With the latest allegations from the United States that Iran's Revolutionary Guards are implicated in Iraq, Tehran and Washington are inching ever closer towards a full-scale confrontation.
On October 7, the top US military commander in Iraq, General David Petraeus, accused the Iranian ambassador in Baghdad, Hassan Kazemi-Qomi, of being a member of the Revolutionary Guards' Qods Force, which the US believes is implicated in operations abroad. Iran's foreign ministry denied the charge.
This latest exchange reflects the US focus on the Islamic Revolutionary Guards Corps, IRGC - the largest branch of the Iranian military - against the backdrop of Washington's plummeting relationship with Tehran.
On September 26, the US Senate overwhelmingly approved a "non-binding legal amendment" calling for the Revolutionary Guards to be placed on the government's list of "specially designated global terrorist" organisations. The idea has been floated but not yet pushed through by the US administration.
All the signs are that the Revolutionary Guards are galvanising in response to the pressure. Senior commanders in the force have described US moves to blacklist the group as an attempt to deprive Iran of its military deterrent capacity, and ultimately to topple the regime.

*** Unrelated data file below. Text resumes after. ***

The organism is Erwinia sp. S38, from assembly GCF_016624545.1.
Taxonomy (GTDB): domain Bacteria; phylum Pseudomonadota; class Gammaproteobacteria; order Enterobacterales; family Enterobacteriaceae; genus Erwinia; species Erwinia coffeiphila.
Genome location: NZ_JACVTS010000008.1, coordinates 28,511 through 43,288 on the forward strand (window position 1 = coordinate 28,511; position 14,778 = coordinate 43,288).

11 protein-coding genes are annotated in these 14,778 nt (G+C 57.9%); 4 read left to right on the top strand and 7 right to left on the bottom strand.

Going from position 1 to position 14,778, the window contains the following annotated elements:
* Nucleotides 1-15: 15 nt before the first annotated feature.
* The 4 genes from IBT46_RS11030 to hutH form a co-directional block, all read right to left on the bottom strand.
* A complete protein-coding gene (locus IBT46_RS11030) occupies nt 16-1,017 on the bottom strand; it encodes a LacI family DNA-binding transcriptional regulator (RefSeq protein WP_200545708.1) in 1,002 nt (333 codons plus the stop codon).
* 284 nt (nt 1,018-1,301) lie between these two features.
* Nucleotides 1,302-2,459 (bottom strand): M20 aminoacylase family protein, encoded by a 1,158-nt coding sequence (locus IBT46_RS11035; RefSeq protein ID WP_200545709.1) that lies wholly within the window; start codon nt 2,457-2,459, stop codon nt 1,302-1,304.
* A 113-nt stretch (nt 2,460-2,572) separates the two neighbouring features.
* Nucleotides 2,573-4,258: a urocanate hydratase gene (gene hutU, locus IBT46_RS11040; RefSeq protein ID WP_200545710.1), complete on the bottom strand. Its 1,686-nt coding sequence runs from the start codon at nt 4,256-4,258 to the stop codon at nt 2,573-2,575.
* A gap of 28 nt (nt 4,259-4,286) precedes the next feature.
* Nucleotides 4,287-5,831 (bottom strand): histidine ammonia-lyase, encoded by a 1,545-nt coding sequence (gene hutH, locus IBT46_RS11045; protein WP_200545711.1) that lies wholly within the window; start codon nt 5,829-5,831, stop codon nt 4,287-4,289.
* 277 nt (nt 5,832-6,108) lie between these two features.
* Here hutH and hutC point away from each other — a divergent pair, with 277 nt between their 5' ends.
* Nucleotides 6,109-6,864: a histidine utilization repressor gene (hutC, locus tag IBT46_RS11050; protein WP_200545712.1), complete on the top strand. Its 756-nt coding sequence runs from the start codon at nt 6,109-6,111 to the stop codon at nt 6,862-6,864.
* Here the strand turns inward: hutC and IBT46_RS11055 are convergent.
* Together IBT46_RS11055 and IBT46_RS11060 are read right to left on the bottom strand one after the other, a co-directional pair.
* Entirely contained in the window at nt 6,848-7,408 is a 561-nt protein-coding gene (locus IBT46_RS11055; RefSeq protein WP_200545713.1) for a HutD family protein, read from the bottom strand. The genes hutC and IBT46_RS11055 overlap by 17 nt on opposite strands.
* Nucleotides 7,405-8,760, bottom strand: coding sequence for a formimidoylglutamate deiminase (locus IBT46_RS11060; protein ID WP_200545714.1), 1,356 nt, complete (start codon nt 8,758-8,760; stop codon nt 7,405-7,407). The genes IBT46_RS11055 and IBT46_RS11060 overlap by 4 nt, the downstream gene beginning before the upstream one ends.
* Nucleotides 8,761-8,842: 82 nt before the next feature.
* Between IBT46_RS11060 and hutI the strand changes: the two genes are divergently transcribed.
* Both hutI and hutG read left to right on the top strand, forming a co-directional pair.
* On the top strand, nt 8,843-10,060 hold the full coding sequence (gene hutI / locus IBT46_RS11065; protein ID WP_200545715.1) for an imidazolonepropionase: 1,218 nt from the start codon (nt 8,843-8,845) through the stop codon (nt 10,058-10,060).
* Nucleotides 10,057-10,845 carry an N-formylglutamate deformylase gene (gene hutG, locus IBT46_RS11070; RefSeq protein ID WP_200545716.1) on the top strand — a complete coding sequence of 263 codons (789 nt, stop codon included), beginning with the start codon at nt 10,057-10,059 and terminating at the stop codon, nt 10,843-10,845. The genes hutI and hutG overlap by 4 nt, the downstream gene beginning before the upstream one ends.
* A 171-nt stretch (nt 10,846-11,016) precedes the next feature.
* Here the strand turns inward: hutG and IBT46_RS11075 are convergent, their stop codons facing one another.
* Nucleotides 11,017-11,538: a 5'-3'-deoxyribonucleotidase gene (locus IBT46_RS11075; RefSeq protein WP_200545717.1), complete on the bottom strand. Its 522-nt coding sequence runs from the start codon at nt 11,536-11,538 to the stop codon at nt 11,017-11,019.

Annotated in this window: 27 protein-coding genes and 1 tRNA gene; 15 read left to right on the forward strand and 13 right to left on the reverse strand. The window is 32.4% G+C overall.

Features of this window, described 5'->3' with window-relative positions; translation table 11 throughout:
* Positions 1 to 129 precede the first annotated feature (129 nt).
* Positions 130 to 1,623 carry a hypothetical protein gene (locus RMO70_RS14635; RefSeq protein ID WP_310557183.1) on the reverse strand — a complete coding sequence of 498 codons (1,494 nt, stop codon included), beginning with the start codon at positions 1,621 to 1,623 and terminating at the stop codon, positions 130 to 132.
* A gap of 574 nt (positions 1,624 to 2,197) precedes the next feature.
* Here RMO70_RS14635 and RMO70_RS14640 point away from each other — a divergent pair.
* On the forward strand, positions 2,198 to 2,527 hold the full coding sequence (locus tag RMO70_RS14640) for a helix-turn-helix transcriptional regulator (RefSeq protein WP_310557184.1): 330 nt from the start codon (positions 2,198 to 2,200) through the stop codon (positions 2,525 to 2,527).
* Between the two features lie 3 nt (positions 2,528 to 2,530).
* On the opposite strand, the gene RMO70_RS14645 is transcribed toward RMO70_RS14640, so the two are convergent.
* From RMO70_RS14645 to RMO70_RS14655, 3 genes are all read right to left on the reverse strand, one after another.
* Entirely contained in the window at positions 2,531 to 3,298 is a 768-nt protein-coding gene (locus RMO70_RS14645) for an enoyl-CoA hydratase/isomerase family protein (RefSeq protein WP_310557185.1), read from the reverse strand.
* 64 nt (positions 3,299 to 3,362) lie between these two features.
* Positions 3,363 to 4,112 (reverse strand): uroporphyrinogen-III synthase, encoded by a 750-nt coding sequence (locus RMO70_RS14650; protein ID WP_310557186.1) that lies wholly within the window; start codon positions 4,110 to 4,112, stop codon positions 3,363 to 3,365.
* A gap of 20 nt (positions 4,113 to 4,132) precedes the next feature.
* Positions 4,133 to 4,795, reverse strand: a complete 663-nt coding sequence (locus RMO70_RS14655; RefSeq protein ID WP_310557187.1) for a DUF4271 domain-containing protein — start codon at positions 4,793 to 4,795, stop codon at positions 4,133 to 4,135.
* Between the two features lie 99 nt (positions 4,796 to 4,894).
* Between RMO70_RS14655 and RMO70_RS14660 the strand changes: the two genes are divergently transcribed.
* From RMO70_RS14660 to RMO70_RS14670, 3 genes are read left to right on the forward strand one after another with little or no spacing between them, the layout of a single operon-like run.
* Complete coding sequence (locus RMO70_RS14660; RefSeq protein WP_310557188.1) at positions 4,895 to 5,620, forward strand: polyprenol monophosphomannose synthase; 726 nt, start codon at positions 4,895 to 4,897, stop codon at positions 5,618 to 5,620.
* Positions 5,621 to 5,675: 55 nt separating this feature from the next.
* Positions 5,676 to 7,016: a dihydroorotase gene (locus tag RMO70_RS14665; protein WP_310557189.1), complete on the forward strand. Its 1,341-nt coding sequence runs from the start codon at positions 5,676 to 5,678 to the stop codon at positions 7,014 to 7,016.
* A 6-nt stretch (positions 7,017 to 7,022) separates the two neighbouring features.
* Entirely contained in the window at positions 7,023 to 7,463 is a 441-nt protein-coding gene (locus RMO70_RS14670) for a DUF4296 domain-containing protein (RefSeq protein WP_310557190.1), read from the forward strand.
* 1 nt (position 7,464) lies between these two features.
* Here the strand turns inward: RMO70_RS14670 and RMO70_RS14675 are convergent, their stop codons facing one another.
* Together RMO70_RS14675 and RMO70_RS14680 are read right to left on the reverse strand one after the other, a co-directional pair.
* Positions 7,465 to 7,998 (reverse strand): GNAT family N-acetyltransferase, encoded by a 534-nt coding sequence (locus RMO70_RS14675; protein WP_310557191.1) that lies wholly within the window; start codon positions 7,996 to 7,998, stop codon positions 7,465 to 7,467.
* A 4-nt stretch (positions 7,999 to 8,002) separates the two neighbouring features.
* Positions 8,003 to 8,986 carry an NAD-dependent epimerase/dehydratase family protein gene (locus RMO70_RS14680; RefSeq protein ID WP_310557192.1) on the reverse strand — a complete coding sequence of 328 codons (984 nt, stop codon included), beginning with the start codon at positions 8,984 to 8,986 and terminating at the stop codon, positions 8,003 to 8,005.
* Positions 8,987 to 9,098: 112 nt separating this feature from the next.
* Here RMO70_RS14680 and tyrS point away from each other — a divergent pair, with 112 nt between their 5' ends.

On September 1 - two weeks after leaked reports first emerged in the US media that the Bush administration planned to blacklist the Revolutionary Guards - IRGC commander Yahya Rahim Safavi was replaced by Mohammad Ali Aziz Jafari, the former head of the Guards' Strategy Centre.
Safavi, who had held the post for a decade, is now special military advisor to Supreme Leader Ayatollah Ali Khamenei.
The timing of Jafari's appointment -announced quite suddenly, on the eve of a holiday - led observers to interpret it as a move to reorganise the Guards both in terms of structure and direction ahead of any US-led hostilities.
The change of leadership was only the start of a restructuring process, which accelerated after the US Senate vote.
The biggest change is that the Basij Resistance Force - a volunteer paramilitary force which was previously affiliated with the IRGC but operated under the direct supervision of the Supreme Leader - has been merged with the Revolutionary Guards.
The Basij, which maintains a formal presence in all government offices, schools, universities, trade associations, hospitals and factories - has an estimated ten million members. The movement is drawn from the young, and includes school pupils, students, civil servants and other workers. Many join to benefit from the organisation's cultural and welfare facilities.
The incorporation of the massive Basij membership has meant a massive increase in the Revolutionary Guards' numbers. This broadens the base for anti-US sentiment in the event that Washington goes ahead with plans to blacklist the IRGC, since all these people could potentially be designated "terrorists" by the US.